Top India court legalises gay sex


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India’s top court has ruled that discrimination on the basis of sexual orientation is a fundamental violation of rights. This means that gay sex is no longer a criminal offence in the country.

The ruling at India's Supreme Court today overturns a 2013 judgement that upheld a colonial-era law, known as section 377, under which gay sex is categorised as an "unnatural offence”.

Under section 377 certain sexual acts, including anal and oral sex, could be punishable by a 10-year jail term.

However, there remains strong opposition for the ruling among religious groups and in conservative rural communities.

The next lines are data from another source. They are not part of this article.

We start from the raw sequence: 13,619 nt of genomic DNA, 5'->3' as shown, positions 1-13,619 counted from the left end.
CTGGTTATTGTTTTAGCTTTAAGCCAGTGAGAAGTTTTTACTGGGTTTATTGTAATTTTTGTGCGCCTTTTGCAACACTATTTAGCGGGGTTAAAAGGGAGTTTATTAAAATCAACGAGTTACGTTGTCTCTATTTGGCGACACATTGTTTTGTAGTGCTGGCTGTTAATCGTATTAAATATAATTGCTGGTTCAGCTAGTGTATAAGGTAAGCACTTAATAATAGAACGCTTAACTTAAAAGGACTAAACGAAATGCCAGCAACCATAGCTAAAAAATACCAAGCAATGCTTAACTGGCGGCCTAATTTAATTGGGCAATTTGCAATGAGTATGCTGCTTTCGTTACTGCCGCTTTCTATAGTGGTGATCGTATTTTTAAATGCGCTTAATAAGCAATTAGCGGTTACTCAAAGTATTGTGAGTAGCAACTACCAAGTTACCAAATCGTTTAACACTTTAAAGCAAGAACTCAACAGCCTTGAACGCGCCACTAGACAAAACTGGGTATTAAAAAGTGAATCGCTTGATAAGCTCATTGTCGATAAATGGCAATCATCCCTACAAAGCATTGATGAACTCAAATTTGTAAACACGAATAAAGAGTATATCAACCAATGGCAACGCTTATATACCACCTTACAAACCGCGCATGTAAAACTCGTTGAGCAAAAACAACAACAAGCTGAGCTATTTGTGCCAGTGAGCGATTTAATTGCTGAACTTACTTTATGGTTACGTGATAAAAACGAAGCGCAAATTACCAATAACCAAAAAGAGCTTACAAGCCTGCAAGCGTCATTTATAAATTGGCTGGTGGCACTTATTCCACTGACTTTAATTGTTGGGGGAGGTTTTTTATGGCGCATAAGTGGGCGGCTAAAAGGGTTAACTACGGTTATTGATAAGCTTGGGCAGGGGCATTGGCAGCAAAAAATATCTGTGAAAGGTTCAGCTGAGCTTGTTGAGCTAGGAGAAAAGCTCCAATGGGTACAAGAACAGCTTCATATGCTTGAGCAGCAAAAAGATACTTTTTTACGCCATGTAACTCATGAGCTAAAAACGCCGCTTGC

Delivered by a five-judge bench headed by India's outgoing chief justice Dipak Misra, the decision was unanimous.

The ruling now stands as the “final say in the matter” and cannot be challenged. As such, it represents a huge victory for India's LGBT community.

Reading out the judgement, chief justice Dipak Misra said: "Criminalising carnal intercourse is irrational, arbitrary and manifestly unconstitutional.”

Another judge, Indu Malhotra, said she believed "history owes an apology" to LGBT people for ostracising them.

Justice DY Chandrachud said the state had no right to control the private lives of LGBT community members and that the denial of the right to sexual orientation was the same as denying the right to privacy.

Critics say in a largely conservative India, it will be some time before attitudes change and communities finds full acceptance.